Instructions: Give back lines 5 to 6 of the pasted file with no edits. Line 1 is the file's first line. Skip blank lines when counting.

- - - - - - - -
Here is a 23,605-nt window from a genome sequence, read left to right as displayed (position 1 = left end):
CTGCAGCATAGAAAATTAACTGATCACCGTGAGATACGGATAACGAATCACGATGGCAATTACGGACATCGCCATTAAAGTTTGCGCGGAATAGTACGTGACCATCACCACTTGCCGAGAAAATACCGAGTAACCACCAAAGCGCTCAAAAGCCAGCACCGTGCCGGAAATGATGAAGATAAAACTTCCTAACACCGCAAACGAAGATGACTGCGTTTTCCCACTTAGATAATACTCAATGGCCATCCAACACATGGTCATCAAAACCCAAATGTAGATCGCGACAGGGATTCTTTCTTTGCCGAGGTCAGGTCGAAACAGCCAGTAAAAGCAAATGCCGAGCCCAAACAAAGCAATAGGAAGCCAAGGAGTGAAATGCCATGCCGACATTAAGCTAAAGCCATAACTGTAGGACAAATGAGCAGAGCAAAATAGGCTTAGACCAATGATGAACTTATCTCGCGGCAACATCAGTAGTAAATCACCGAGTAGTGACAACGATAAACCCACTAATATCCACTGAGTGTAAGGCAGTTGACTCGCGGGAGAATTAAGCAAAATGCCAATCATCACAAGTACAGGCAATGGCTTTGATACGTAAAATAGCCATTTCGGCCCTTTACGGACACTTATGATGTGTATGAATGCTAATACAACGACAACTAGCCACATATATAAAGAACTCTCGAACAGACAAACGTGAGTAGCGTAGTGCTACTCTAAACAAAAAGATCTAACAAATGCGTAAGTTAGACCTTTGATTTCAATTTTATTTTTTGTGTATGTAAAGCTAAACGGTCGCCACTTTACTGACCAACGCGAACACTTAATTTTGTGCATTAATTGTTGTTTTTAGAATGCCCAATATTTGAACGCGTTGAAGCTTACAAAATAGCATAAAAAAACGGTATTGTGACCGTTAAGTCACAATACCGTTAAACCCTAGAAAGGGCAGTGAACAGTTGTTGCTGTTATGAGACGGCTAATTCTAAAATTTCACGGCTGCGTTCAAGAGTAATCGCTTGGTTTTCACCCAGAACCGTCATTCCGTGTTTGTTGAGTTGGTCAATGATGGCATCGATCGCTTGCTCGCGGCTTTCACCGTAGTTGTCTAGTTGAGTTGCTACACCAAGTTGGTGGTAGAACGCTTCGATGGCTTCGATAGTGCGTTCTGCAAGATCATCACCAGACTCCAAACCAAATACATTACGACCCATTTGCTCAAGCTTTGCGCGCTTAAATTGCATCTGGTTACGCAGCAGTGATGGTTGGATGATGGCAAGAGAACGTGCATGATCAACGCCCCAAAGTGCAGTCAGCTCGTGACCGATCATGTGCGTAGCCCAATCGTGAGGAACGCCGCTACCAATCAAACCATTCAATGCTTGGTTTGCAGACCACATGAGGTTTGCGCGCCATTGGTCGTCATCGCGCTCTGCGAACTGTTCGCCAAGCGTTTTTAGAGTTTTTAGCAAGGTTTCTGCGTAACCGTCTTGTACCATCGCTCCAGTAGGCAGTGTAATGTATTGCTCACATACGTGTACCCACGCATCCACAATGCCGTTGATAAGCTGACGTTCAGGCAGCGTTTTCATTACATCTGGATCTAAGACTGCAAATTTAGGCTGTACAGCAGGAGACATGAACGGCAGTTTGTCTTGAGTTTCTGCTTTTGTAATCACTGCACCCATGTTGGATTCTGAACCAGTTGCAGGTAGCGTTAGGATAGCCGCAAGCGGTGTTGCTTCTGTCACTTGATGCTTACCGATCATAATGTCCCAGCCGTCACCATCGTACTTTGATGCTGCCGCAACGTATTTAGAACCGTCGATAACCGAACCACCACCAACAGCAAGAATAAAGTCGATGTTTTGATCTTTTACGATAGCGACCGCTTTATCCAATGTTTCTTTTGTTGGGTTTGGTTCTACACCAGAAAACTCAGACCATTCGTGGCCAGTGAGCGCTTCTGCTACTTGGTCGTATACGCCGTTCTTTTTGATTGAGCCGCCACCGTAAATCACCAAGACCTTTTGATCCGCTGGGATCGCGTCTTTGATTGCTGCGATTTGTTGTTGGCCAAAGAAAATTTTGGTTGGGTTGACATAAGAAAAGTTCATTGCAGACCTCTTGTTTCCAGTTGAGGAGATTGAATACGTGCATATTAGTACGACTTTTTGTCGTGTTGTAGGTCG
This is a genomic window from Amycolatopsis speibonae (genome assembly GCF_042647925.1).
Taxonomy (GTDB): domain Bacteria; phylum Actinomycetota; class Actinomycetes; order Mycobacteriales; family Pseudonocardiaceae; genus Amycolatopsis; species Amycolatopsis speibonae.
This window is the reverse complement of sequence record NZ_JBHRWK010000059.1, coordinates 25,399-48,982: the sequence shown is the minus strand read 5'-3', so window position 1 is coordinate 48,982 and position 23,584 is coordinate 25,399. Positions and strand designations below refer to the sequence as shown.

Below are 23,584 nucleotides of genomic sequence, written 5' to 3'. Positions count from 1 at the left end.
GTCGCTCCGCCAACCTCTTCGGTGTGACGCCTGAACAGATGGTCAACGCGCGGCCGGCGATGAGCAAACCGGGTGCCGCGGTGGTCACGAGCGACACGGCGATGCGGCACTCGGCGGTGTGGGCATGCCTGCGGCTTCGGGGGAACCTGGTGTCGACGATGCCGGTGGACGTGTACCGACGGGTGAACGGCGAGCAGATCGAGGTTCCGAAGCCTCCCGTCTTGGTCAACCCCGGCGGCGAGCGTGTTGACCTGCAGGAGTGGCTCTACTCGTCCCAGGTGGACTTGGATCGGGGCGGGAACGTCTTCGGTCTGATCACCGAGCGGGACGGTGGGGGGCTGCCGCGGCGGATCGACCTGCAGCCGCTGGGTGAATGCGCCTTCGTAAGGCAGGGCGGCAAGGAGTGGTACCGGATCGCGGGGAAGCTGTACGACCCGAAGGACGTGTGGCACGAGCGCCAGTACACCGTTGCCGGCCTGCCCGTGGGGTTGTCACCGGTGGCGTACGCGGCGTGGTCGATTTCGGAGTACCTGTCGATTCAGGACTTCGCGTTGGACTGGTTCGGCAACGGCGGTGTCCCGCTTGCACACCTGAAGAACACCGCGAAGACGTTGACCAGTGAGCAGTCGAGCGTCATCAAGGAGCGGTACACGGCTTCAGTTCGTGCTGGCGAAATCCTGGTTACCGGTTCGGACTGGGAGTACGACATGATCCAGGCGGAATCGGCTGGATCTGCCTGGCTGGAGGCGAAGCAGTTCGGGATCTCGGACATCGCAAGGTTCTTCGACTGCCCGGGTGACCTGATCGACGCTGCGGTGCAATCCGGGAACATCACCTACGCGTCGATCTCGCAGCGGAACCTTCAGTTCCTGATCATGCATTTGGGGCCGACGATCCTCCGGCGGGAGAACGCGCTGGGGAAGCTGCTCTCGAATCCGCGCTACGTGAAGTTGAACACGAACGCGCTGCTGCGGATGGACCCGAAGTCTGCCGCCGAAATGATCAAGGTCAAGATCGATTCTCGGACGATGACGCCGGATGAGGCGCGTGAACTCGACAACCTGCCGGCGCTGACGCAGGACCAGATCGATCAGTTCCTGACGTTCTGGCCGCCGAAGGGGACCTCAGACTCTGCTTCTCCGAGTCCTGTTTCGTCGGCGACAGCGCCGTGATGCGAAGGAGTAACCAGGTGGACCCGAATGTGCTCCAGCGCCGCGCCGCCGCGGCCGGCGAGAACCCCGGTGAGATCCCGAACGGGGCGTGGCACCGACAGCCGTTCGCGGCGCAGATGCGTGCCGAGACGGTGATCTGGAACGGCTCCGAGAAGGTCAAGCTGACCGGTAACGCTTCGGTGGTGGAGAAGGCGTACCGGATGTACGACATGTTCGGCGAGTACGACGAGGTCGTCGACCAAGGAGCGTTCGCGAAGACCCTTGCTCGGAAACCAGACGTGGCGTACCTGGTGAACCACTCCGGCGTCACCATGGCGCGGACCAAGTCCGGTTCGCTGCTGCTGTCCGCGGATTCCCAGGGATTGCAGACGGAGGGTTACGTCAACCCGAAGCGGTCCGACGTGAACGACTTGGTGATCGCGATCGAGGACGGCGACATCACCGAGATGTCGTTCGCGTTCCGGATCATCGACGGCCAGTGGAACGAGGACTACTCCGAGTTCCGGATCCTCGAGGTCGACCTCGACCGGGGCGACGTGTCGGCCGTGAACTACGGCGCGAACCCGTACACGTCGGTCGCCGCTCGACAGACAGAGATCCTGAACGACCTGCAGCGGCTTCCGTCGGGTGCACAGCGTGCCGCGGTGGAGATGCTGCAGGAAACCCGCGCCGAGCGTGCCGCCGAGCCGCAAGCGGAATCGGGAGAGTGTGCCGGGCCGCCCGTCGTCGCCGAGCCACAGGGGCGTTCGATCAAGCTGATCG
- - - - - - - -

This window is the reverse complement of sequence record NZ_JBHRWK010000059.1, coordinates 25,399-48,982: the sequence shown is the minus strand read 5'-3', so window position 1 is coordinate 48,982 and position 23,584 is coordinate 25,399. Positions and strand designations below refer to the sequence as shown.

Below are 23,584 nucleotides of genomic sequence, written 5' to 3'. Positions count from 1 at the left end.